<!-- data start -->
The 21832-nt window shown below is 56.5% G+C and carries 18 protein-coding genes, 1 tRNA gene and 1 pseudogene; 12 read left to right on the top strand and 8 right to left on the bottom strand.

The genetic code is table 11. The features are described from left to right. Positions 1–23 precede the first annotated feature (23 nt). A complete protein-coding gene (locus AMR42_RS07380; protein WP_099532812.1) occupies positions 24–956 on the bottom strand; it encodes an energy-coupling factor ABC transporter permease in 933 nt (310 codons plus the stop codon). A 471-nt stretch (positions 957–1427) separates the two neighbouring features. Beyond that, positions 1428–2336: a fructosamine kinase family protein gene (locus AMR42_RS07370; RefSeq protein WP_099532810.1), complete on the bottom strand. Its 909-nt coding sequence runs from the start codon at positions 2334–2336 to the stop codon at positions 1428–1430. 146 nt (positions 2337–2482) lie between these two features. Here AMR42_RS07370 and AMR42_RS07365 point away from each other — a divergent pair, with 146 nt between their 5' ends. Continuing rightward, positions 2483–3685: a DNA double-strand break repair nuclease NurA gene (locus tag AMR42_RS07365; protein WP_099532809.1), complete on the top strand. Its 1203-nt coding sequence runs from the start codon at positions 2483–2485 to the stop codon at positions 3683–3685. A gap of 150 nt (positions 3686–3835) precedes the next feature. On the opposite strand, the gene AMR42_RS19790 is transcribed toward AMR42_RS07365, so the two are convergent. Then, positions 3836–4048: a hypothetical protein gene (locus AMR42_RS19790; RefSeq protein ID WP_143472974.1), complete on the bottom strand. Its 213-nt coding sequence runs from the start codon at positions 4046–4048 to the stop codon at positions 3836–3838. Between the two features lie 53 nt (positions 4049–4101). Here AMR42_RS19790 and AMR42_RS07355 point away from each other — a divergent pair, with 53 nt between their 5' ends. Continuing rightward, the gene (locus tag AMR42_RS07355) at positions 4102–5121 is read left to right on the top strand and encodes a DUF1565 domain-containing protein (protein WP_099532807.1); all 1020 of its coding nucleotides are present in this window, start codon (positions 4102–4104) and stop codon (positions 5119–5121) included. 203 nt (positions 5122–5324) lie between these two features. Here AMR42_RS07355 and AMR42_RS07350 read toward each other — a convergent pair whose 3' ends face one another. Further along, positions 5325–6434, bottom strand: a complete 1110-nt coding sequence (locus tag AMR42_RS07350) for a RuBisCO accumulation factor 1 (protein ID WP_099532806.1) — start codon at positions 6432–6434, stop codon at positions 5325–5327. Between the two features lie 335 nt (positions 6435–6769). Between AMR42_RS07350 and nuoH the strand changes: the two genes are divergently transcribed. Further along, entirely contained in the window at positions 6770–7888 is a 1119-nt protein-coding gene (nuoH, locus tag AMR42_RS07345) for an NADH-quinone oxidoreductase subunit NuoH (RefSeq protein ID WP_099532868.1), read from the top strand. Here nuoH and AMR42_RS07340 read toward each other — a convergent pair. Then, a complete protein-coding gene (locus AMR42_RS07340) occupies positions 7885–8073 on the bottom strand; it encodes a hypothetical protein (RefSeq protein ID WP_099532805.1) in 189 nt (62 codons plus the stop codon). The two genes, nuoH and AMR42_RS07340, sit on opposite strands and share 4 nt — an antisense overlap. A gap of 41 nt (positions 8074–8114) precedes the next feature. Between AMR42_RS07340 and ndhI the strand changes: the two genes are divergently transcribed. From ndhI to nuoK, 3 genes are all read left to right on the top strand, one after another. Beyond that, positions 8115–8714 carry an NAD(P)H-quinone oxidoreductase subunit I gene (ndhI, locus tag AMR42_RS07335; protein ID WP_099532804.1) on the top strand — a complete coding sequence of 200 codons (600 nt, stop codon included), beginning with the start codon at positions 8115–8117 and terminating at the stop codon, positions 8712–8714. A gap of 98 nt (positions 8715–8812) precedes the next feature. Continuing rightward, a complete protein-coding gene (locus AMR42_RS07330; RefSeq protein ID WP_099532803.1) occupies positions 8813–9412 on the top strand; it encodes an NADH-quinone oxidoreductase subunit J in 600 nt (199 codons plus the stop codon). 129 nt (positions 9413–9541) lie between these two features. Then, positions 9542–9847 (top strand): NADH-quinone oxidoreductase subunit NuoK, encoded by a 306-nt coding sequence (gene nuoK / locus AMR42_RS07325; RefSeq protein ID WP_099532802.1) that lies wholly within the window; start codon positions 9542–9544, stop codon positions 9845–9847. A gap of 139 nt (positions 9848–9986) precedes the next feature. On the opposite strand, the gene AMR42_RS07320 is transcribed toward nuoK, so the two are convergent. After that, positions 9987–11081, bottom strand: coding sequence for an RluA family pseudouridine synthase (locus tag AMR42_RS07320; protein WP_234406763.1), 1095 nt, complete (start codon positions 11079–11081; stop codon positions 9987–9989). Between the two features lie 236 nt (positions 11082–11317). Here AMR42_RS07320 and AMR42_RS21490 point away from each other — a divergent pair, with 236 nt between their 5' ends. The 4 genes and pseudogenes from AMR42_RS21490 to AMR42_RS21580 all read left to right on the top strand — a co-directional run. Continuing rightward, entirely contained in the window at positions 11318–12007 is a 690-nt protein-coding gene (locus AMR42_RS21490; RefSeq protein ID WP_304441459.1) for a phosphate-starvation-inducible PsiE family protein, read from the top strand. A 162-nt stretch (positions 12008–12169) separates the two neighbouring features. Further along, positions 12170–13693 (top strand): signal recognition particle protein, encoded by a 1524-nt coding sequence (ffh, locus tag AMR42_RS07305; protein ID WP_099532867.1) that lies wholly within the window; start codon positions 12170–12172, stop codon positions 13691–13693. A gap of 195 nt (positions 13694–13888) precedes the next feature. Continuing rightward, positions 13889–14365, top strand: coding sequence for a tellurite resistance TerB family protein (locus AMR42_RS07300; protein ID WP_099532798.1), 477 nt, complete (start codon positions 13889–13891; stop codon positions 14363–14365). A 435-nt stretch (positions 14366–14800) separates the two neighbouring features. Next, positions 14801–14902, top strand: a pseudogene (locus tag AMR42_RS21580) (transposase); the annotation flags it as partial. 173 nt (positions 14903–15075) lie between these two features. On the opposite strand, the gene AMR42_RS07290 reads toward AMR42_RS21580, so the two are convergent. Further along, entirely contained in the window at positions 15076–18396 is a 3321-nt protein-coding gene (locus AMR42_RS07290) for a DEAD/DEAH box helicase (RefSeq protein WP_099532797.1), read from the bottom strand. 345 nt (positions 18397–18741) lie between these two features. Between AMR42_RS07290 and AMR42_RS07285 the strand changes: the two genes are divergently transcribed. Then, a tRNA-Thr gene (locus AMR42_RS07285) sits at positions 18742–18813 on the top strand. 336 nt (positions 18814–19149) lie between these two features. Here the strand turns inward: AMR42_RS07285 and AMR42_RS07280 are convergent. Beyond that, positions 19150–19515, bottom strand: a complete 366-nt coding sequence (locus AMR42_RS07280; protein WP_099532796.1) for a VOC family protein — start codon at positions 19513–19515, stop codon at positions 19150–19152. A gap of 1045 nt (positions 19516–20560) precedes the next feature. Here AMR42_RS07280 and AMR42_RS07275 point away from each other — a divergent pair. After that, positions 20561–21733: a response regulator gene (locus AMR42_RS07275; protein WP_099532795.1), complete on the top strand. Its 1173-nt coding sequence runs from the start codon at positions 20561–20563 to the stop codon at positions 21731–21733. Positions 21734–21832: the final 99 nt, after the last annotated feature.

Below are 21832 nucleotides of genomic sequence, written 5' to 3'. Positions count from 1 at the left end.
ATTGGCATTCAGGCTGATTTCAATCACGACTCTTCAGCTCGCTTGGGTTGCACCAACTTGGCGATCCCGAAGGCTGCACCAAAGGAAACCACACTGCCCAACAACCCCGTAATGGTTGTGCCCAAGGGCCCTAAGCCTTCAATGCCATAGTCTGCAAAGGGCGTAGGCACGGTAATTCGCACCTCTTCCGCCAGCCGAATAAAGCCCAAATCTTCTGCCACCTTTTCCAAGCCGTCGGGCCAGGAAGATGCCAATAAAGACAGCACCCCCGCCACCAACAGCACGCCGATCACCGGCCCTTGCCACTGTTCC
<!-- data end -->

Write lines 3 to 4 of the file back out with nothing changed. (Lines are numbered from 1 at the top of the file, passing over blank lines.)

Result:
Below are 21832 nucleotides of genomic sequence, written 5' to 3'. Positions count from 1 at the left end.
ATTGGCATTCAGGCTGATTTCAATCACGACTCTTCAGCTCGCTTGGGTTGCACCAACTTGGCGATCCCGAAGGCTGCACCAAAGGAAACCACACTGCCCAACAACCCCGTAATGGTTGTGCCCAAGGGCCCTAAGCCTTCAATGCCATAGTCTGCAAAGGGCGTAGGCACGGTAATTCGCACCTCTTCCGCCAGCCGAATAAAGCCCAAATCTTCTGCCACCTTTTCCAAGCCGTCGGGCCAGGAAGATGCCAATAAAGACAGCACCCCCGCCACCAACAGCACGCCGATCACCGGCCCTTGCCACTGTTCC